Keri concludes, ‘Serving Nation Builder for the past 15 years through Mergon has been one of life’s greatest privileges. It’s been inspiring working alongside such passionate and dedicated individuals, deeply committed and devoted to seeing South Africa’s social fabric strengthened. We are confident that this next season of Nation Builder will bring with it, even greater impact, collaboration, and positive change for South Africa’s social development sector.

This article was written as tribute to the rich 15-year history of Nation Builder under Mergon’s leadership. Stay updated with the latest developments in this new season by visiting the new website or reaching out to the team at [email protected].

Faith in the Digital Age: Understanding Gen Z

‘Like Jesus with the disciples on the road to Emmaus, so the church must become the travelling companions of young people.’

Since a young age, these powerful words of Pope John Paul II have shaped Nqobile Ngcobo’s journey, discipling and inspiring a generation of young people to serve God, love others, and change the world around them. Before joining the Mergon Foundation team as the SA relationship manager, Nqobile served as the director of strategy & product for the sub-Saharan Africa region of Alpha International, a ministry partner of Mergon Foundation. In this capacity, she traversed Africa, engaging with diverse audiences and cultures, sharing on the importance and joy of investing in today’s youth.

These experiences provided Nqobile with profound insights into the unique characteristics of Gen Z – the generation born between the mid-1990s and the early 2010s. Through this candid conversation, she shares her perspectives on what sets this generation apart and how they are not only poised to express the gospel through their distinctive lens but also to take it further in Africa.

Nqobile, you mentioned that since the age of 22, when you started volunteering at your church for youth ministry, this idea of being a ‘travelling companion to young people’ has deeply resonated with you. Can you tell us more about this?

For me, it speaks to the importance of relational ministry – journeying alongside young people, committed to walk the long road, no matter how long and hard the road is. When they stray, we as leaders model consistency. When they doubt or disagree, we create a safe environment to wrestle through those differences. Relational ministry is understanding we can’t open people’s spiritual eyes, but we can walk alongside them, sharing truth and scripture like Jesus did on the Emmaus road, until they recognise Him for themselves.

With this in mind, are there unique realities we need to consider when relating to Gen Z?

‘I’ve heard it said that the difference between millennials and Gen Z can be likened to the contrast between Harry Potter and the Hunger Games. Millennials grew up being told that they were, like Harry Potter, the heroes of their own story. To a degree and for a certain amount of time, their world supported this narrative. Then 9/11 and a global recession happened, and their world began to crumble – leaving them with a sense of disillusionment.

Gen Z, on the other hand, was born into a digital and global world, with a constant window into the brokenness and injustice of this world. Their formative years included a global pandemic and lockdown, which exposed our economic fragility and human vulnerability. They see the world for what it is. And yet, they have a deep sense of responsibility to address these wrongs, believing that it’s up to them to bring about the change they want to see.

In this way, they can connect with the idea of Jesus as a disruptor. Throughout the scriptures, Jesus constantly challenged the status quo, going to the margins and breaking religious molds. The authentic, unpolished, and bold depiction of Jesus aligns with a generation hungry for truth and genuine experiences. It’s exciting to think what appeals most to this generation is not a refined or sugar-coated gospel, but rather the honest and unfiltered person of Christ – actively involved in the world, genuine, relevant, and meeting people right where they truly need it.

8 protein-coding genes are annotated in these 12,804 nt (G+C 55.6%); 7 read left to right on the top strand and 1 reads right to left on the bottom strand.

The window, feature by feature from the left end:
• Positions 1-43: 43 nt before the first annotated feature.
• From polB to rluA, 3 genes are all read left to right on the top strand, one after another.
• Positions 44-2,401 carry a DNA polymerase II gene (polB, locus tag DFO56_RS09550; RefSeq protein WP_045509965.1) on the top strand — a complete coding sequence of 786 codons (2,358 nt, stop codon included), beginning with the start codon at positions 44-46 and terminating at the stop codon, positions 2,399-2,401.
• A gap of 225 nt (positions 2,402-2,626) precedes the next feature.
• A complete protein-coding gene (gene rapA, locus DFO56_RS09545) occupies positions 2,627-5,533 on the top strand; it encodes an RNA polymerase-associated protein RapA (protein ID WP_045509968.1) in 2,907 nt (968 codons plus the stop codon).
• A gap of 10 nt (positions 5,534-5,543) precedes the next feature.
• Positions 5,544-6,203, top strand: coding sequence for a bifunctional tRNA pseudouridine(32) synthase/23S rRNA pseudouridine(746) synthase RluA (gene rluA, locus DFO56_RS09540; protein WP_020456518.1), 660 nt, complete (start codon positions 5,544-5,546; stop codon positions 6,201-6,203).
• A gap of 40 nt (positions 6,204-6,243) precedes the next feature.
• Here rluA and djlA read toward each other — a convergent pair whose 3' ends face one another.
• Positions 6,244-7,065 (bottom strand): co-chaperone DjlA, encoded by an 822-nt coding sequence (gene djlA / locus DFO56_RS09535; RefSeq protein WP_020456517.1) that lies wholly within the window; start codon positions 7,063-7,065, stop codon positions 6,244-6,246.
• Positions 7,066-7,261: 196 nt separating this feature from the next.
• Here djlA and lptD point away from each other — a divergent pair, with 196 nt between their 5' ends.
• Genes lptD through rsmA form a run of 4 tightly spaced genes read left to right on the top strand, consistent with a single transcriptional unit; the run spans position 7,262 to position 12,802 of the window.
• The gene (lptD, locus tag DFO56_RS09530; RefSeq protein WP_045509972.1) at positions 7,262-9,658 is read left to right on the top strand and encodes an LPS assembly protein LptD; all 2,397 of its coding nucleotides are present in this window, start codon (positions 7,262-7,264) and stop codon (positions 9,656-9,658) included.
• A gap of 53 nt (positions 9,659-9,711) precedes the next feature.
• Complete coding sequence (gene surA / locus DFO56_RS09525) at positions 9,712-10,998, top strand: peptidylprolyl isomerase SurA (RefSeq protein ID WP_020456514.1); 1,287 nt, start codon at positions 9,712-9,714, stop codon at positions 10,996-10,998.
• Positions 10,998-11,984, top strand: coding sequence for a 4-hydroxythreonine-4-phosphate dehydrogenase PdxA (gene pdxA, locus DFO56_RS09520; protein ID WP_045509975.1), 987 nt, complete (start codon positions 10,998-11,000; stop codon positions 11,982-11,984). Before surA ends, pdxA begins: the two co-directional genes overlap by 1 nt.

As we know, Gen Z is the first ‘digital native’ generation. How has this changed the way we relate to young people and build true community?

For young people today, there’s very little difference between online and in-person communities. The relationships they form in digital spaces, be it through WhatsApp groups or gaming apps, are just as significant as those forged face-to-face. In discipling them, we need to be open to various approaches, understanding that discipleship can take diverse forms, even including online.

Take, for example, a local church congregant who came to faith through Alpha online and later invited his ‘friend’ in Lebanon to join the course, solely through a gaming app. These connections are real, challenging our traditional views – not only of sharing the gospel but of building community.

We have the opportunity to reshape discipleship, not just through big broadcast messages on social media, but by creating smaller, tailored spaces where young people in our ministry can engage authentically. What’s better than having 2000 followers is 30 engaged followers, ministered to and actively discipled through content that directly addresses what they’re curious about or wrestling through.

In a world where young people are digitally linked but paradoxically distant, these platforms serve as powerful tools to meet their deep need for belonging. Not by relying solely on them but by leveraging them, we can guide young people towards the ultimate goal – drawing young people into faith communities where they can grow in Christ and with one another.

What excites you about this generation and particularly in Africa?

We must never underestimate the youth’s power to change the status quo and be used by God. Daniel was 17 when called, Joseph was 18, Mary 14. The list goes on. Imagine the impact we could have if we truly sowed into the lives of a few – especially when considering the strengths of this generation.